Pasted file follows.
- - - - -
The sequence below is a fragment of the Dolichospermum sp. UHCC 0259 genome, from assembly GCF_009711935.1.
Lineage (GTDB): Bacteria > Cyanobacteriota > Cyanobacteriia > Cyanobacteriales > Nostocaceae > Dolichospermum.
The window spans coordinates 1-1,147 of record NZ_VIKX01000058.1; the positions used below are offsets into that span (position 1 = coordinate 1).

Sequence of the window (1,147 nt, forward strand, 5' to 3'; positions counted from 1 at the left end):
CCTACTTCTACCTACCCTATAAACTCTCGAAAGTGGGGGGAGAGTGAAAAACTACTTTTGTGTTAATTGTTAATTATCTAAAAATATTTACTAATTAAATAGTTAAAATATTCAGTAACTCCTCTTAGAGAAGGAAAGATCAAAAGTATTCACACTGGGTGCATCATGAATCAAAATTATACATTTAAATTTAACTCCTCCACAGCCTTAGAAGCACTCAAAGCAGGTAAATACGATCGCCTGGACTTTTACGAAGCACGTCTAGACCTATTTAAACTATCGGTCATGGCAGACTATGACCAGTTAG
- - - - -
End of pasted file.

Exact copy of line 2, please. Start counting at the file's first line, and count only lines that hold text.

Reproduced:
Lineage (GTDB): Bacteria > Cyanobacteriota > Cyanobacteriia > Cyanobacteriales > Nostocaceae > Dolichospermum.